New York — The Anti-Defamation League’s National Consumer Technology Industry divisio
It was an interesting week for the future of the Google TV platform.
In separate public disclosures, Logitech’s chairman and acting CEO Guerrino De Luca told an analysts meeting that the company made a “big mistake” in the way it introduced the then $300 Google TV set-top box called Revue, and wouldn’t be making a second-generation model after current inventories are depleted.
He did not, however, rule out the possibility of introducing another connected TV product in the future, and added that future iterations of GoogleTV software has the potential to be a very disruptive technology for the industry.
He reportedly attributed the failure of the Revue system to incomplete software that amounted to a beta product release, although the company invested heavily to support the rollout.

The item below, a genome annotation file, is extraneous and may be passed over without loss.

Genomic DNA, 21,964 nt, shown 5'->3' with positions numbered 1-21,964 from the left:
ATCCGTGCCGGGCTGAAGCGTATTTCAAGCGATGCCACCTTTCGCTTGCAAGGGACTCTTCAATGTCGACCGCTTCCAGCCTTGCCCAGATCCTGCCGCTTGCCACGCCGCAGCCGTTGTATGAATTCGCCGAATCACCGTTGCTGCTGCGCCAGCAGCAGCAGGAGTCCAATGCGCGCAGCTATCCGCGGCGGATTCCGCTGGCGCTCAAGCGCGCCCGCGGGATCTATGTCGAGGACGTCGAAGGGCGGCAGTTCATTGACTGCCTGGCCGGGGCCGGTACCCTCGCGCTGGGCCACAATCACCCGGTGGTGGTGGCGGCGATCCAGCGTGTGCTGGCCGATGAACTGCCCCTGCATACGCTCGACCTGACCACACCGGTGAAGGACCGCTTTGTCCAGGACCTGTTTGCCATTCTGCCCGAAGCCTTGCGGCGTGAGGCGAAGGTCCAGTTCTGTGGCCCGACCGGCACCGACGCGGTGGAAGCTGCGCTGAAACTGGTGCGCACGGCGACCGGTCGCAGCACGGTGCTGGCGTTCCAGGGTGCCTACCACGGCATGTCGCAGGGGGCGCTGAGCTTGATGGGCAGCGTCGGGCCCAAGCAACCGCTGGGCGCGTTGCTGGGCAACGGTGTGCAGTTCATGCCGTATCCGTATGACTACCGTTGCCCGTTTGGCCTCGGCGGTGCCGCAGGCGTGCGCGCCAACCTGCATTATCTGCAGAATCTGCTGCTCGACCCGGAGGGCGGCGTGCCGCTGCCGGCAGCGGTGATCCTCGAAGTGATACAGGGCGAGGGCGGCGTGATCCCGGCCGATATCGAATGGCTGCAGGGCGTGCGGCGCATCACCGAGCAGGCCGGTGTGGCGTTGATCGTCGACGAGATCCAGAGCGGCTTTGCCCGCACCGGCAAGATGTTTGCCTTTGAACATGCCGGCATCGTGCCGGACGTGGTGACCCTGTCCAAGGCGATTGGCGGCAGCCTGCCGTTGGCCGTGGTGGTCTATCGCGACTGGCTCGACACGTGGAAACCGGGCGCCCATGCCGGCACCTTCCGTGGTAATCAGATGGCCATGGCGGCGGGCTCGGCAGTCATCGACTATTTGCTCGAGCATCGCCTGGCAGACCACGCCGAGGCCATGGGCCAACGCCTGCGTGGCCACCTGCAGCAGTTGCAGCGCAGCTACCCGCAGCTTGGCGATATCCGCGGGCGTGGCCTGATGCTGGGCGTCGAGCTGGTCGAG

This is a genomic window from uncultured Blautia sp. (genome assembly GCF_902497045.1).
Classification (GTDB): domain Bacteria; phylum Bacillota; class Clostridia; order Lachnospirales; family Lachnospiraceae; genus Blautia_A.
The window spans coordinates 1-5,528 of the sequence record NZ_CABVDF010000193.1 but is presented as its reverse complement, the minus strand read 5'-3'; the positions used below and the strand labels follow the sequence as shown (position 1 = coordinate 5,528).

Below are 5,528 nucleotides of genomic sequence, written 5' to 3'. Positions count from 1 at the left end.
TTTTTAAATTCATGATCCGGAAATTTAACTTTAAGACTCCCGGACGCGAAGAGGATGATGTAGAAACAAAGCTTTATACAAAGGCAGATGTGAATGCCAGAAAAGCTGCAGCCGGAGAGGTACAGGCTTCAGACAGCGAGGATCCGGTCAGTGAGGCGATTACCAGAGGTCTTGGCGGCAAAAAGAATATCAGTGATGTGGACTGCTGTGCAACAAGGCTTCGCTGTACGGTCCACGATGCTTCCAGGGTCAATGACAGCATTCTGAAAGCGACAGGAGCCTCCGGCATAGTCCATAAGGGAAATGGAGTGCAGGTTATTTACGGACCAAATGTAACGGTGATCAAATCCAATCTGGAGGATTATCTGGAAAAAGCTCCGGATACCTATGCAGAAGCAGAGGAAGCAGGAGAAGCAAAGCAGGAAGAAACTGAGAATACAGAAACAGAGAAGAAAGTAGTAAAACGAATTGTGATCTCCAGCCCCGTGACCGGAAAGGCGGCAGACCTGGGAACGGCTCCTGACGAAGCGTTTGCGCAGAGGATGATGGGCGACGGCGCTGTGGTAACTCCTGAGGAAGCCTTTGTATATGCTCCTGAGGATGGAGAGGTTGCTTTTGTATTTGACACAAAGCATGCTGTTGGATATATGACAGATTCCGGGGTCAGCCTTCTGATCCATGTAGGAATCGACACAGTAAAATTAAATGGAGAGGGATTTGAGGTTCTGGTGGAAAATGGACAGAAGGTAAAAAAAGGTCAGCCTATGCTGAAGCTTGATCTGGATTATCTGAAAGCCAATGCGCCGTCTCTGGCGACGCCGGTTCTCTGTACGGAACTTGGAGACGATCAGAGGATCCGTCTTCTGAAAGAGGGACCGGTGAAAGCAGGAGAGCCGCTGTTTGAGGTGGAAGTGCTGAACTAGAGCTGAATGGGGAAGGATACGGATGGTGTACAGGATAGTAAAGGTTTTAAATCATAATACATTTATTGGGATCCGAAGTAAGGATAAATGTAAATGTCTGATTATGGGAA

Since the rollout a year ago, the company slashed prices several times to its current $99 asking price.
This month the Google also said it is releasing version 2.0 of the Google TV software platform, which is intended to simplify the user interface for users and apps developers, alike.
At a separate event, Sony chairman and CEO Howard Stringer, whose company launched an integrated Google TV-powered TV line at the same time as Logitech’s Revue, reportedly said Sony is now planning a different kind of TV set to rival anything Apple may or may not be planning to release in the year ahead.
Stringer did not go into specifics on what the TV is or how it will operate, but indicated it would be different from what is available today.
Also this week, Bloomberg reported that LG Electronics may be prepping a Google TV-based HDTV to launch at the 2012 International CES.
This TWICE webinar, hosted by senior editor Alan Wolf, will take a look at what may be the hottest CE products at retail that will be sold during the all-important fourth quarter. Top technologies, market strategies and industry trends will be discussed with industry analysts and executives.